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Plano ISD Students Help Each Other Succeed

Students organized study sessions that turned into a nonprofit organization helping students across the district
Photo: Ground Picture | Shutterstock

Before the COVID-19 pandemic started, the state of Texas assigned an A accountability rating to Plano ISD, but like many other districts, the challenges brought by the pandemic caused a drop in test scores. While stuck at home during one of the lockdowns, Plano ISD student Gautam Penna came up with an idea to help with this issue.

"I was watching a news documentary online during the pandemic and I saw that like 70% of high schoolers were failing at least one class. So I thought, 'what could I do?'" Penna told NBCDFW. He organized a study session and invited classmates and 150 students showed up.

This spontaneous collaborative learning initiative has only gotten bigger since it began. According to NBCDFW, the student-led sessions became so popular they expanded to more schools within Plano ISD, recruiting more students to lead them. 

While this project might seem novel, it’s actually a tried and tested educational technique. Based on the “zone of proximal development” concept coined by Lev Vygotsky, many investigations over the years have opened the discussion around collaborative learning as an effective tool. Generally speaking, these techniques revolve around groups of learners working together to solve a shared problem, based on the hypothesis that with assistance, students with lower scores are able to reach their learning goals.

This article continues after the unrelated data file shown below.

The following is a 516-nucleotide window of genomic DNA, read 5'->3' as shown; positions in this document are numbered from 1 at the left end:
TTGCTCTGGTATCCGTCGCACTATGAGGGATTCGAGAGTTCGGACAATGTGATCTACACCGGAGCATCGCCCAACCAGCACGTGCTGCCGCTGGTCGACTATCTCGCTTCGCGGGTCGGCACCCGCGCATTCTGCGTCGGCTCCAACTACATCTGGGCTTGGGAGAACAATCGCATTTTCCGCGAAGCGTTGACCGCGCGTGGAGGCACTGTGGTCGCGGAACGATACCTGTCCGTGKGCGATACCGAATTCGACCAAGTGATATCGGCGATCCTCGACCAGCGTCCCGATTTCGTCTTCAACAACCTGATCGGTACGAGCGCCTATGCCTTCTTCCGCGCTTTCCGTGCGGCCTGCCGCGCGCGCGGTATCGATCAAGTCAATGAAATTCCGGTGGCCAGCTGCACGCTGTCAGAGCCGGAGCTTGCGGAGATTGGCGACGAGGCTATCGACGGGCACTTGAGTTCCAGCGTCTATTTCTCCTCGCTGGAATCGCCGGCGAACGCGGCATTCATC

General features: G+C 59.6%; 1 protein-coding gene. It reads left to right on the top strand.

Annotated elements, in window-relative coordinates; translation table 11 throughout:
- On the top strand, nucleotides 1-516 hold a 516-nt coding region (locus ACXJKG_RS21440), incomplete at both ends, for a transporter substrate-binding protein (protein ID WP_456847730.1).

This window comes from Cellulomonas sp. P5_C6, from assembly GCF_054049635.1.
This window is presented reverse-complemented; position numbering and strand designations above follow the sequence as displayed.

Or as ninth grader Louisa Xu puts it, "It helps students learn grow and get help from older people such as sophomores who already have experience in these subjects.”

"I'm learning the curriculum with them and if I found something confusing, then I might take a different angle to go about it,” said Aayush Appan, a ninth-grade instructor in the student-led organization.

Although the pandemic is behind us, the student-led sessions kept going and now Student Organized Academic Refinement (SOAR) has turned into a nonprofit organization with an online platform that provides organized peer-led study sessions, peer-to-peer tutoring and a growing community of over 200 students, according to SOAR’s Linkedin account.